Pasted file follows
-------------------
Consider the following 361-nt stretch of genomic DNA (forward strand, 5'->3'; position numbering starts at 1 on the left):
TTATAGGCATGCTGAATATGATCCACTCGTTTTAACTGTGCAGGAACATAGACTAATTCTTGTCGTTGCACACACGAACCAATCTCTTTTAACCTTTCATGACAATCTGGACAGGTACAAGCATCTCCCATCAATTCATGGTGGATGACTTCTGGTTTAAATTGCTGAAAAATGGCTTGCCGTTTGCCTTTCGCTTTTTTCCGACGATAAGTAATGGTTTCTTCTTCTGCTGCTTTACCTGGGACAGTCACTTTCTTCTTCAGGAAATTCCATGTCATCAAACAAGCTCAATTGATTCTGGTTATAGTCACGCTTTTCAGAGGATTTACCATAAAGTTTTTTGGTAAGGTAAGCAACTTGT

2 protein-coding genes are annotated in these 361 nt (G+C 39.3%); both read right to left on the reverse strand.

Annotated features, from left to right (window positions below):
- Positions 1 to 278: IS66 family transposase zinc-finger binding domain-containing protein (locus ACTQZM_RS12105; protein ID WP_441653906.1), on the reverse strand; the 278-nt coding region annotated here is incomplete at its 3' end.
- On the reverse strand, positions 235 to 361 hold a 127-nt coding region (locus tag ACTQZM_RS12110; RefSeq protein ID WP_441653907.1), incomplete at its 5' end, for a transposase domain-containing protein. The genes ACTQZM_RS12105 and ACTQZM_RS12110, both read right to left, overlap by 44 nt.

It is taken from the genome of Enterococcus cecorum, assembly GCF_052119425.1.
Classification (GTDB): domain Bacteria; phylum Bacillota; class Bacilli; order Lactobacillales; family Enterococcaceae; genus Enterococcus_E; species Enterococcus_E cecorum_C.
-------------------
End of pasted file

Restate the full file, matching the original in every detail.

Consider the following 361-nt stretch of genomic DNA (forward strand, 5'->3'; position numbering starts at 1 on the left):
TTATAGGCATGCTGAATATGATCCACTCGTTTTAACTGTGCAGGAACATAGACTAATTCTTGTCGTTGCACACACGAACCAATCTCTTTTAACCTTTCATGACAATCTGGACAGGTACAAGCATCTCCCATCAATTCATGGTGGATGACTTCTGGTTTAAATTGCTGAAAAATGGCTTGCCGTTTGCCTTTCGCTTTTTTCCGACGATAAGTAATGGTTTCTTCTTCTGCTGCTTTACCTGGGACAGTCACTTTCTTCTTCAGGAAATTCCATGTCATCAAACAAGCTCAATTGATTCTGGTTATAGTCACGCTTTTCAGAGGATTTACCATAAAGTTTTTTGGTAAGGTAAGCAACTTGT

2 protein-coding genes are annotated in these 361 nt (G+C 39.3%); both read right to left on the reverse strand.

Annotated features, from left to right (window positions below):
- Positions 1 to 278: IS66 family transposase zinc-finger binding domain-containing protein (locus ACTQZM_RS12105; protein ID WP_441653906.1), on the reverse strand; the 278-nt coding region annotated here is incomplete at its 3' end.
- On the reverse strand, positions 235 to 361 hold a 127-nt coding region (locus tag ACTQZM_RS12110; RefSeq protein ID WP_441653907.1), incomplete at its 5' end, for a transposase domain-containing protein. The genes ACTQZM_RS12105 and ACTQZM_RS12110, both read right to left, overlap by 44 nt.

It is taken from the genome of Enterococcus cecorum, assembly GCF_052119425.1.
Classification (GTDB): domain Bacteria; phylum Bacillota; class Bacilli; order Lactobacillales; family Enterococcaceae; genus Enterococcus_E; species Enterococcus_E cecorum_C.